Fred Itua, Abuja
The Senate, yesterday, passed a radical police reform bill. In the bill, it recommended a five-year statutory tenure for any police officer appointed as the Inspector-General of Police (IGP).
According to the bill, appointment of such an officer as IGP would also be subjected to confirmation of the senate, as it is for all service chiefs, Chief Justice of Nigeria (CJN), ministers, ambassadors, heads of statutory commissions and agencies.
The passage of the bill by the senate was sequel to a report presented by the chairman, Senate Committee on Police Affairs, Tijjani Kaura.
Under clause 7 of the bill, which makes provisions and procedures for appointment and removal of IGP, the bill in Clause 7(4b) states that the Nigeria Police Council (NPC) shall nominate three applicants from among the pool of applicants for the position of IGP to the president for appointment.
Clause 7(4c) of the bill states that the president shall appoint the IGP from recommended applicants subject to the confirmation by the senate.
However, for removal of any IGP, clause 7(7c) of the bill empowers the NPC to make recommendation to that effect to the president of the country without senate’s approval.
The NPC, as stated in clause 6(2) of the bill as the highest policy making body in matters relating to the Police Force, shall consist of the President as the chairman, the governor of each state of the federation, the chairman of the Police Service Commission and the Inspector – General of Police.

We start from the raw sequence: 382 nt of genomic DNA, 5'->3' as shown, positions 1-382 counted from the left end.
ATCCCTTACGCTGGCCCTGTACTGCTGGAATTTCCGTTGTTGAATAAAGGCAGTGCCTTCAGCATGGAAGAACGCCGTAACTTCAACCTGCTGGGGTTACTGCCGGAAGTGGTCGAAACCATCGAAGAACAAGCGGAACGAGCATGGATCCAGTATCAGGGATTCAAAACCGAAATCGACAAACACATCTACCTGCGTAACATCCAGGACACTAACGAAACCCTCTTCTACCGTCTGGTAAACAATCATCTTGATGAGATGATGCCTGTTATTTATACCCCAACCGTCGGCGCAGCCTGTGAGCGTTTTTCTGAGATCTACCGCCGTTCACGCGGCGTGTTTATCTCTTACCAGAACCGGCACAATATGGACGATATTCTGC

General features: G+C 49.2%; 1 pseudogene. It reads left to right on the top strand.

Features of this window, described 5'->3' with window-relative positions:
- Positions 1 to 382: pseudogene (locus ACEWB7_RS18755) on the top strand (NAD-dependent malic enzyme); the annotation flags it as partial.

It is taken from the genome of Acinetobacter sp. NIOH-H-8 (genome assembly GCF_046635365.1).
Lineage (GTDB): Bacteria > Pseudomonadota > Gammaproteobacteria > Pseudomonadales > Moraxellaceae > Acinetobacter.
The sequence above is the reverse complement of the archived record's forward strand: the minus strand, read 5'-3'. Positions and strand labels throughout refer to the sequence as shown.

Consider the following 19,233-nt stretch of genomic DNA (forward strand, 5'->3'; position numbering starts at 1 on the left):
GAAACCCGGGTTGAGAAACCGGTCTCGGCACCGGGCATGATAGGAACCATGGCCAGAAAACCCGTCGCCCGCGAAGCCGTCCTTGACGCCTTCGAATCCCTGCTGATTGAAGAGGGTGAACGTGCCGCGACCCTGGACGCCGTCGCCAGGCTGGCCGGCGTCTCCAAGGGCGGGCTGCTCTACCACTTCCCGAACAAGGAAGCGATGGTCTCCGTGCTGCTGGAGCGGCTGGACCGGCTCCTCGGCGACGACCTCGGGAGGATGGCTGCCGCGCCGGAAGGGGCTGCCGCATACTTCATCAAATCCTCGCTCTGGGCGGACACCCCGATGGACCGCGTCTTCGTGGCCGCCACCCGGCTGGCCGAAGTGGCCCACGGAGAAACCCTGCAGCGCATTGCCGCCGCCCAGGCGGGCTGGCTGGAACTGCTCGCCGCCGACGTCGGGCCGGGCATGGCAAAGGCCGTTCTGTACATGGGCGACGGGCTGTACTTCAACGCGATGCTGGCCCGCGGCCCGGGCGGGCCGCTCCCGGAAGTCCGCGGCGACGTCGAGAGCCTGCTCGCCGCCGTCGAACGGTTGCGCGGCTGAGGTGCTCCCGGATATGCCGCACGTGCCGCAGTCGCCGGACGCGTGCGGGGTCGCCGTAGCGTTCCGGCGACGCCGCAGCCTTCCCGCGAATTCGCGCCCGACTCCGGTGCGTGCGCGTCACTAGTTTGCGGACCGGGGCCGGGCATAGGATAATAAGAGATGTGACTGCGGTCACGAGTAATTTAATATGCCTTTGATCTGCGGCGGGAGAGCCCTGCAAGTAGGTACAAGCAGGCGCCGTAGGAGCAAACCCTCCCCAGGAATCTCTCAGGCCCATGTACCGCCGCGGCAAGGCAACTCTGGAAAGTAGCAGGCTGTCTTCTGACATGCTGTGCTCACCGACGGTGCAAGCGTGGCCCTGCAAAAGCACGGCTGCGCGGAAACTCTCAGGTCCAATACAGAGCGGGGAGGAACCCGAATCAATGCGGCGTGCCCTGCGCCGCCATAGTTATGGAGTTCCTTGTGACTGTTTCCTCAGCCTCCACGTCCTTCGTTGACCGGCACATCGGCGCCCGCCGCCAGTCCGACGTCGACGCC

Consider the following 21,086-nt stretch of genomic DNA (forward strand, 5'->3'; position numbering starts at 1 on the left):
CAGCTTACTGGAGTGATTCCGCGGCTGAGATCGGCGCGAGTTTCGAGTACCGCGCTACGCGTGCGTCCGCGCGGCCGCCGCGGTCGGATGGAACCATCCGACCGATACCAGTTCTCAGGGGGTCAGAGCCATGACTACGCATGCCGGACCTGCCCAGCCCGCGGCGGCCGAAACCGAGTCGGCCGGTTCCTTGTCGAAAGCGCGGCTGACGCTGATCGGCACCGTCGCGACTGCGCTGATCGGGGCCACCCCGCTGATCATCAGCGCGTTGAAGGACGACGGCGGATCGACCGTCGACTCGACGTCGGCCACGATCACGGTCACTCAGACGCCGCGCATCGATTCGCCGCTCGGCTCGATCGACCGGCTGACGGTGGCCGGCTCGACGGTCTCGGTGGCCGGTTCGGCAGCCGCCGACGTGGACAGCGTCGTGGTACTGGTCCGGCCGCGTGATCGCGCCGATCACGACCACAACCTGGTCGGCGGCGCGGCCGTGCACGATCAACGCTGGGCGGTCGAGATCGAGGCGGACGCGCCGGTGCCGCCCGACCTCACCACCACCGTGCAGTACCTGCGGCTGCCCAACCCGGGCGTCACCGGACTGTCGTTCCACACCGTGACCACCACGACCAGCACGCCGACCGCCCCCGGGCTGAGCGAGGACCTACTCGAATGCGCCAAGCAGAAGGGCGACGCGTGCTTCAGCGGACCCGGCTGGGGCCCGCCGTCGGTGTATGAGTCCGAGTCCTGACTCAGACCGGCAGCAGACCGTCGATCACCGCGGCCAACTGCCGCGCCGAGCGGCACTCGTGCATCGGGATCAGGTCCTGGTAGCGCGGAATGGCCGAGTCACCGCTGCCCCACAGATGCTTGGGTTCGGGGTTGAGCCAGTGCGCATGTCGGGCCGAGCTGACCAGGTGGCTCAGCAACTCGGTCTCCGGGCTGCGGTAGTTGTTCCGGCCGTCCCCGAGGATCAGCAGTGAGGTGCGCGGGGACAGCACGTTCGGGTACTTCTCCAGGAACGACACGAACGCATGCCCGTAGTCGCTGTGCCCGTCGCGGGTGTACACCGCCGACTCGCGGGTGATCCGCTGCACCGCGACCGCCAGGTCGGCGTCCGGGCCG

The senate, in providing for a five- year single tenure for any IGP appointed, stated that the tenure of such an officer is statutory not withstanding his or her retirement age.
The name, Nigeria Police (NPF), is also retained in the bill since, according to the committee, ‘Force’ is captured as part of the name of the crime fighting agency in the 1999 constitution of the Federal Republic of Nigeria.
While two-year jail term or N5 million fine is stipulated as punishment for any impersonator as policeman or police officer, internal disciplinary mechanism is recommended for any police officer who brutalises or kills an innocent citizen .
Addressing newsmen after the passage of the bill, Kaura said the bill, containing 131 clauses, will change the face of the police in the country from what it is presently to people- friendly one if eventually signed into law by the president.
“All the age long draconian laws in the Police Act of 1943 have been removed to make the police people- friendly, efficient and more effective in crime detection and security service delivery.
“Required constant trainings and welfare packages for men and officers of the Nigeria Police have been recommended for in the bill,” he said.
He added that in the area of welfare packages for operatives of the NPF, provisions of the Police Trust Fund Bill passed last week by the senate, would ensure their implementation.
“In the Police Trust Fund Bill, provisions like .05% from Nigeria’s gross income, 005% all profits made by companies in Nigeria etc, would go a long way in helping government to fund the police very adequately for improved security services to Nigerians,” he explained.